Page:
If you're in the market for a titanium adventure road bike with the geometry and tyre clearance for tackling mixed terrain or off-road adventure, and like the option to be able to fit a rack and mudguards, there are a few good choices vying for your hard-earned cash. You can safely add the Reilly Gradient to the shortlist.

Buy the frame and build your own dream bike or go for the complete bike with its solid and dependable kit choices – though change the tyres for better mixed surface riding – and you've got a fun, entertaining and highly capable bike ready for any adventure.

Reilly Gradient -2.jpg

Reilly Gradient -2.jpg

Verdict

Fun and capable adventure road bike with great looks to match the great ride

road.cc test report

Make and model: Reilly Gradient First Ride Review

Size tested: 55cm

About the bike

State the frame and fork material and method of construction. List the components used to build up the bike.

The REILLY Gradient is an unprecedented engineering achievement. Combining a Hydro-formed REILLY AXIS 3AL-2.5V titanium tube set with our hugely flexible geometry, Mark Reilly/Damon Fisher designed, all in a package of pure indulgence.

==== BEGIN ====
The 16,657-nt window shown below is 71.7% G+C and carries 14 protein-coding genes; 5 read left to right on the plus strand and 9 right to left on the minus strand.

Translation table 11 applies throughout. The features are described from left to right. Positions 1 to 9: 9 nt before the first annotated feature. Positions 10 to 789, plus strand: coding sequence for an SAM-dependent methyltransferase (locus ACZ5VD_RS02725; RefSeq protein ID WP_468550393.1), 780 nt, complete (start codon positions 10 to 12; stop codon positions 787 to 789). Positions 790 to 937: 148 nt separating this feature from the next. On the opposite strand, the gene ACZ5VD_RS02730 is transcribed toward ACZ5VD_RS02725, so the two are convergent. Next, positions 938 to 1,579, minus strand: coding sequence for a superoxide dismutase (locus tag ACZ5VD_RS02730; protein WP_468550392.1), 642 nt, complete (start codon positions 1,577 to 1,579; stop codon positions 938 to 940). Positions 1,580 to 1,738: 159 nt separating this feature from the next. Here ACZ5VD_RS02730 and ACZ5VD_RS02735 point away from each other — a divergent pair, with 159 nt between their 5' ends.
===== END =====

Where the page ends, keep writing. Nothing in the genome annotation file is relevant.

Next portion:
Road, Gravel, Audax, Tour, Cyclo Cross, this bike has it all in one package, you may not need another bike!

Tell us what the bike is for, and who it's aimed at. What do the manufacturers say about it? How does that compare to your own feelings about the bike?

Mark designed this bike to be very progressive with an ultra secure disc 12 x 142mm rear thru axle and a stunning but subtle REILLY AXIS multi facet Hydro-Formed titanium tube set, just like our favourite steel tube set Columbus Spirit HSS.

We could have stopped there, but we didn't. Clearances for 44c tyres, easily fitted, disc, thru axle, QR just doesn't cut it! The new REILLY AXIS tube set is incredibly stiff but wonderfully comfortable.

Di2/eps or mechanical to choice

Designed for up to 44c tyres

142mm x 12mm thru axle

CNC XX44mm head tube for Chris King inset and Hope

English threaded BB

31.6mm seat post size

35mm band on front changer

Bright brushed finish as standard

Lifetime warranty, this extends to the original owner only and is non-transferable.